My Schooling

Basically a history of when and where, with some notes on why


Fall 1941--Fall 1943, first, second, third grade, Canyon School, Redwood Canyon

A one room (plus stage for first-graders--I think there were six of us, the biggest class in school, probably) school in Redwood Canyon, where we lived in Contra Costa County, California. Miss Alice Forss taught all eight grades.

Fall 1943, third grade, Las Molinas Elementary(?) School, Las Molinas

My parents divorced. Mother got custody of little sister Jewel and baby brother David. Dad took me and younger brother Jacky. Dad joined Merchant Marine, foisted Jacky and me off on friends who had a farm in Las Molinas, northern California. They already had a son, J.C., younger than either of us. Jacky had started first grade before we left Canyon.

Fall 1943, third grade, Crockett Elementary School, Crockett

Someone (I strongly suspect it was one of our guardians) spilled the beans to our mother later that fall or winter that we weren't living with our father and she came and got us, taking us to Crockett (a horrible bus ride, if only because buses didn't have toilets in those days), where we entered Crockett Elementary. The landlords (my aunt Sis' former parents-in-law) had bent their own rules letting my mother live there with two tiny children, but one day they found out she had snuck a six-year-old and an eight-year-old in too. We had to leave. Cute girl named Kay in my third-grade class kept crying my last day in school there; I always liked to pretend I knew why.

Spring 1943--Fall 1945, third, fourth, fifth grade, Burkhalter Elementary, Oakland

Grandmother Mia gave up her apartment near Lake Merritt in Oakland and bought a place in East Oakland (2407 Shone Avenue, tel. Lockhaven 8-1049) so we would have a place to live, and Jacky and I started going to Burkhalter Elementary School, my fourth school in two-and-a-half years of going to school.

Spring 1946, fifth grade, Prichard Home Elementary School, Mobile

Mother had remarried, a Navy man named Homer Vaughan. I was about half way through the fifth grade at Burkhalter when he returned to civilian life, had me stop calling my mother "Bonnie" in favor of "Mother" (the change felt weird), and moved us all to Mobile, Alabama, where we lived in a suburban community, slightly subject to flooding, called Prichard Homes, and I did the second half of the fifth grade at Prichard Homes Elementary, the only school I've gone to where boys were expected not to wear shoes. They had started "fractions" at the beginning of the year; we hadn't in California, and I was a bit dense about them at first. But I wowed my classmates with what they thought was superior drawing talent. (I didn't know, myself at the time, that they were wrong.)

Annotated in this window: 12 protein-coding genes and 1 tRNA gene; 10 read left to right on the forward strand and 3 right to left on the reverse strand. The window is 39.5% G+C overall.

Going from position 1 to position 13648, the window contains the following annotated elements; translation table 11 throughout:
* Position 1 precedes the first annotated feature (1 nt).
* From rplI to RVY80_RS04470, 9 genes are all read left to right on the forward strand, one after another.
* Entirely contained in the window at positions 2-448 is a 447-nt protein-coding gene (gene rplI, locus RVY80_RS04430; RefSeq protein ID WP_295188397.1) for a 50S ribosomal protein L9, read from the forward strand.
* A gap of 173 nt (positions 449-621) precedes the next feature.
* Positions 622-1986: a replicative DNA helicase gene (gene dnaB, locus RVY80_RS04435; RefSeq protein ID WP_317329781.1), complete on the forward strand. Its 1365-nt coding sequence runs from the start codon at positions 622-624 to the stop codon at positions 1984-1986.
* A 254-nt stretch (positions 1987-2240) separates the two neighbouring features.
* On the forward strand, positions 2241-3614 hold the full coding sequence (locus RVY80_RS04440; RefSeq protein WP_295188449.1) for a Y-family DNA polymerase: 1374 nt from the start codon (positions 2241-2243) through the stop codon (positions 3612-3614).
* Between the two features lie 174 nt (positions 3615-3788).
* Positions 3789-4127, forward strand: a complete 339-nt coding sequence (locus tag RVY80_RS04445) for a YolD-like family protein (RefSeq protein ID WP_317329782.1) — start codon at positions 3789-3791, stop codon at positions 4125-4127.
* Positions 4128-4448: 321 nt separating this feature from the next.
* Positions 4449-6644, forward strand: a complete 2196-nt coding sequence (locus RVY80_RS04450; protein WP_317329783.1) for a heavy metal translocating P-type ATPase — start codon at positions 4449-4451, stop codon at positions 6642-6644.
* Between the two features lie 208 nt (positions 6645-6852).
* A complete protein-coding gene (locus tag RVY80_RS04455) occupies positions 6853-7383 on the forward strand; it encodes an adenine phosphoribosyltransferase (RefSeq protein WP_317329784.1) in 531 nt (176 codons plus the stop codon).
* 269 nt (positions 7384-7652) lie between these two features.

Fall 1946, sixth grade, Burkhalter Elementary, Oakland

Mother was unhappy with Alabama and persuaded Homer to take us back to California that summer. All four of us kids were back in Burkhalter. I was in the Low Sixth grade, for people who started school in the Fall semester. The sixth grade was big enough to be split into two classrooms, one which the Low and High Sixth graders shared, and one which the Low Sixth shared with fifth graders. I was in the latter, while most of my friends were in the former. I groused to my mother, who arranged to move me not only to the sixth-grade-only room, but to the High Sixth grade there. I was now one of the odd-semester pupils.

Spring 1947--Fall 1948, seventh and low-eighth grades, Frick Junior High School, Oakland

It was a fairly long bike ride--did I take the bus sometimes?

Spring 1949--Spring 1952, Lower Lake Union High School, Lower Lake

Meanwhile the rest of my family (Mother had divorced Homer and remarried my real father) had moved north to Lower Lake in Lake County late that fall, but left me to finish the first half half of the eighth grade (why?) before joining them. I joined them in Lower Lake Spring 1949. But there was a problem with school. All classes in Lake County schools began in the Fall; there were no odd-semesterers like I had become. I was given a choice--go into the eighth grade at the eight-grade elementary school, redoing the semester I had already done at that level, or skip the first year of high-school Freshman year. I still rather liked school but not enough to add an unnecessary semester, so I opted for high school. That decision would have a seemingly negative effect on my life later. I graduated from Lower Lake a month shy of my 17th birthday.

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College, etc.

First and Second college quarters, 1952-53, Freshman, California State Polytechnical College, San Luis Obispo

At the age of eleven or twelve, I had developed a great love of astronomy, and intended to make it my life's work. The University of California at Berkeley had an astronomy program, and I applied for admission to Berkeley. I was rejected on the grounds that I had missed the first semester of high-school freshman English. The requirement was three years, and I only had two-and-a-half. I elected then to attend Cal Poly until I could make up the deficit.

1954, 10-month Korean Language Course, Army Language School, Presidio of Monterey